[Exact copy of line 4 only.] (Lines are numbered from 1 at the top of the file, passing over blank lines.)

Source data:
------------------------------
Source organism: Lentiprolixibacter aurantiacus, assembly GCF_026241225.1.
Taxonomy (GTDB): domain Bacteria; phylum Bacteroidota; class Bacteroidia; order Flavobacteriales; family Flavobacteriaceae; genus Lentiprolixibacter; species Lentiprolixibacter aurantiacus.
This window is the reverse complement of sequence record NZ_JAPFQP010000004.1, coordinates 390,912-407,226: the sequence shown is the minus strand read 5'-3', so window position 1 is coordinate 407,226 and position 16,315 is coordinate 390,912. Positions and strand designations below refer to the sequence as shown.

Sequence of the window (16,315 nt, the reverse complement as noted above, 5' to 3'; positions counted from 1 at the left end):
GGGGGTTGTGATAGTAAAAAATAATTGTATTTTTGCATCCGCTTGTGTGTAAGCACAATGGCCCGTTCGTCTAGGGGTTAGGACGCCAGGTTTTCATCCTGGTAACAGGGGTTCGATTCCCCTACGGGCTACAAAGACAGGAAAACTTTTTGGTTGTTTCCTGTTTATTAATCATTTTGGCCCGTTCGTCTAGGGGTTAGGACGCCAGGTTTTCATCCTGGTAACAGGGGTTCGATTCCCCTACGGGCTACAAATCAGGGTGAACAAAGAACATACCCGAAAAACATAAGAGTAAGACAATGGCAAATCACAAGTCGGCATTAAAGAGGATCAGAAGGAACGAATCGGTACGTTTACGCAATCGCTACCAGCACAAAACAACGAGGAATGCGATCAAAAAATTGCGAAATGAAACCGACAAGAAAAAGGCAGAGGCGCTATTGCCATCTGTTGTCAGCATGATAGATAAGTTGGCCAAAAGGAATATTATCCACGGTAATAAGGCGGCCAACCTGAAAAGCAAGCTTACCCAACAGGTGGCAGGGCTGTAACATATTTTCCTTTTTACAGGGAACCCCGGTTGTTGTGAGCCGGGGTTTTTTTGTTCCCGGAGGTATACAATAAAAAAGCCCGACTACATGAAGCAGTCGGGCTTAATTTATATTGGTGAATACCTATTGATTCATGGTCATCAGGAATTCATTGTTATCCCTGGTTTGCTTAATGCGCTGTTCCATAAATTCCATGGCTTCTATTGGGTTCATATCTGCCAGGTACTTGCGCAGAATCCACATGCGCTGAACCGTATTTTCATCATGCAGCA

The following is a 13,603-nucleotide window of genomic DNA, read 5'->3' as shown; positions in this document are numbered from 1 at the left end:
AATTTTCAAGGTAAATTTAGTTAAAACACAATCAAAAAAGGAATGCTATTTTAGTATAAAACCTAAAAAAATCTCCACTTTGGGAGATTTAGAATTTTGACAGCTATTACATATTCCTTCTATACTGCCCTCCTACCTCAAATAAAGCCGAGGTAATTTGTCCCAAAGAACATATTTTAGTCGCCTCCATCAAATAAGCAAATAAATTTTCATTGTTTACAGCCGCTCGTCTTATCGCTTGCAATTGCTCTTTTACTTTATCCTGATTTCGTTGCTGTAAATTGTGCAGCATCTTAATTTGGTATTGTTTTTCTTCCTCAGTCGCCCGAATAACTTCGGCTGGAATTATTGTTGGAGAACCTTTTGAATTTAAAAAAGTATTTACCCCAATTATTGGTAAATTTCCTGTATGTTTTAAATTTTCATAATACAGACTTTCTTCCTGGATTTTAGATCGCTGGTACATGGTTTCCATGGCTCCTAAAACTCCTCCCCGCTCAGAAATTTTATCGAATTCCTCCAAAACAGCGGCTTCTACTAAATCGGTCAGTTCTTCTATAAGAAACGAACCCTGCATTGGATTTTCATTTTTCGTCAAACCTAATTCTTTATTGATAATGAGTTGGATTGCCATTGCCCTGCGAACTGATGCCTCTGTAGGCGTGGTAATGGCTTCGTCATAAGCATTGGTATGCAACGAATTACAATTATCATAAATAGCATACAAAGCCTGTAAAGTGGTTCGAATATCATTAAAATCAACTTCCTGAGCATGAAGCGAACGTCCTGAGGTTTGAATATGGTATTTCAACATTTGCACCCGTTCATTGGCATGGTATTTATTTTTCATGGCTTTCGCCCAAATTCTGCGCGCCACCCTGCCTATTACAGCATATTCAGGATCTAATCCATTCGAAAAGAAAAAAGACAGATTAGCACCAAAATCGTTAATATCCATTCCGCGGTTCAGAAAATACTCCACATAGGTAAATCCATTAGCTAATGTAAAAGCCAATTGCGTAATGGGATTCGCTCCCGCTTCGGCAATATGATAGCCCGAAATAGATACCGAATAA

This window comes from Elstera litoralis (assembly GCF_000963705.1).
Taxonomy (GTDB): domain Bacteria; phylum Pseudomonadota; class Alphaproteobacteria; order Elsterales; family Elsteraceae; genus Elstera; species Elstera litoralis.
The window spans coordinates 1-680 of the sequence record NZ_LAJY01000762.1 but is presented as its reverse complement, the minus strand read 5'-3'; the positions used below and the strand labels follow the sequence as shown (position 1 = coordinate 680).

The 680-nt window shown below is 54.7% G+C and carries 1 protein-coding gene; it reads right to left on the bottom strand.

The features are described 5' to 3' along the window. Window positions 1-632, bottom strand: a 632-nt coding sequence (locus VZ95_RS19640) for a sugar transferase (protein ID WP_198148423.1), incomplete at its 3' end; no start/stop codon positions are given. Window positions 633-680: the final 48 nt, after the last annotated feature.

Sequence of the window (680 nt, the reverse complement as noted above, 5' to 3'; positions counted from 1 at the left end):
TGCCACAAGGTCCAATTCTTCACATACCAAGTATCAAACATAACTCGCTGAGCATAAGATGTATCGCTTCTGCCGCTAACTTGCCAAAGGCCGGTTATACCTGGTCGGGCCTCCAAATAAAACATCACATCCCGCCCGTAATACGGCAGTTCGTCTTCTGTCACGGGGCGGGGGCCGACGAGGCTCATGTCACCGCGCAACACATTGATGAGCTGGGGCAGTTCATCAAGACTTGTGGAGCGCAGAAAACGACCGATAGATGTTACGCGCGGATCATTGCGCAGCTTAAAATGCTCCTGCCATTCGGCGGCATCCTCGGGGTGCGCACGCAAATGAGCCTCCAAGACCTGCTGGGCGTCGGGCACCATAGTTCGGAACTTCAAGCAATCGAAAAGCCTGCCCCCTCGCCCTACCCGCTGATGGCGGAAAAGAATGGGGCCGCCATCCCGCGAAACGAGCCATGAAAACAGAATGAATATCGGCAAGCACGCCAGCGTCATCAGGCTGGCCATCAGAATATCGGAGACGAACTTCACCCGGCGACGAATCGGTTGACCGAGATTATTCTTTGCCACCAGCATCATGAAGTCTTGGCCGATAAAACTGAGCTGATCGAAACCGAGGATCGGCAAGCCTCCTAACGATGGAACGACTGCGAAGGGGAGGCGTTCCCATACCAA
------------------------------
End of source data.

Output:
Sequence of the window (16,315 nt, the reverse complement as noted above, 5' to 3'; positions counted from 1 at the left end):